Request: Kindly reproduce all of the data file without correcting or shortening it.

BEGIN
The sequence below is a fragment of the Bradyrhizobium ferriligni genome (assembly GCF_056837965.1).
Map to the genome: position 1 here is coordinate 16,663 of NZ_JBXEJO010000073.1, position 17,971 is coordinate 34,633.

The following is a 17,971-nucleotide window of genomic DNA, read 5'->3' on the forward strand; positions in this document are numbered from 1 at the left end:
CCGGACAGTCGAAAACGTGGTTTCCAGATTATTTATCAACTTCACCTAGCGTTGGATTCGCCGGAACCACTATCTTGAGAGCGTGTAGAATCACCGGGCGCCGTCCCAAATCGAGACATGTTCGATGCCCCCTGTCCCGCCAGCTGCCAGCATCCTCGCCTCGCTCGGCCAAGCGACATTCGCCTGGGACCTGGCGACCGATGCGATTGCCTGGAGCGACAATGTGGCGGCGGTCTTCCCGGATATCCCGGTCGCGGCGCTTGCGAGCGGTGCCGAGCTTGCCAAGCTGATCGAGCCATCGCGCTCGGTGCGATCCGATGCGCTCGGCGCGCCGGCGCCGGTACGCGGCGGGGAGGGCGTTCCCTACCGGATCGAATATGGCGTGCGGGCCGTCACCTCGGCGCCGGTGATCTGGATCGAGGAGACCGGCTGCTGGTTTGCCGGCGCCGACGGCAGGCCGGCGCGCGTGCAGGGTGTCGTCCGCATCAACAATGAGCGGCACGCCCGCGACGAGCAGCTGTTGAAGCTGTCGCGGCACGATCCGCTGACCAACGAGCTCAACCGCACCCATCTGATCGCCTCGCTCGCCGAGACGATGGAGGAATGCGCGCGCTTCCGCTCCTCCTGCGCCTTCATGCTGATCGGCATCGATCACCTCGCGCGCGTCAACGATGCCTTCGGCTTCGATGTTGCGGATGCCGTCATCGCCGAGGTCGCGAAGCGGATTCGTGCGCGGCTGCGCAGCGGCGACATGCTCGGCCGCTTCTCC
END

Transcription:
The sequence below is a fragment of the Bradyrhizobium ferriligni genome (assembly GCF_056837965.1).
Map to the genome: position 1 here is coordinate 16,663 of NZ_JBXEJO010000073.1, position 17,971 is coordinate 34,633.

The following is a 17,971-nucleotide window of genomic DNA, read 5'->3' on the forward strand; positions in this document are numbered from 1 at the left end:
CCGGACAGTCGAAAACGTGGTTTCCAGATTATTTATCAACTTCACCTAGCGTTGGATTCGCCGGAACCACTATCTTGAGAGCGTGTAGAATCACCGGGCGCCGTCCCAAATCGAGACATGTTCGATGCCCCCTGTCCCGCCAGCTGCCAGCATCCTCGCCTCGCTCGGCCAAGCGACATTCGCCTGGGACCTGGCGACCGATGCGATTGCCTGGAGCGACAATGTGGCGGCGGTCTTCCCGGATATCCCGGTCGCGGCGCTTGCGAGCGGTGCCGAGCTTGCCAAGCTGATCGAGCCATCGCGCTCGGTGCGATCCGATGCGCTCGGCGCGCCGGCGCCGGTACGCGGCGGGGAGGGCGTTCCCTACCGGATCGAATATGGCGTGCGGGCCGTCACCTCGGCGCCGGTGATCTGGATCGAGGAGACCGGCTGCTGGTTTGCCGGCGCCGACGGCAGGCCGGCGCGCGTGCAGGGTGTCGTCCGCATCAACAATGAGCGGCACGCCCGCGACGAGCAGCTGTTGAAGCTGTCGCGGCACGATCCGCTGACCAACGAGCTCAACCGCACCCATCTGATCGCCTCGCTCGCCGAGACGATGGAGGAATGCGCGCGCTTCCGCTCCTCCTGCGCCTTCATGCTGATCGGCATCGATCACCTCGCGCGCGTCAACGATGCCTTCGGCTTCGATGTTGCGGATGCCGTCATCGCCGAGGTCGCGAAGCGGATTCGTGCGCGGCTGCGCAGCGGCGACATGCTCGGCCGCTTCTCC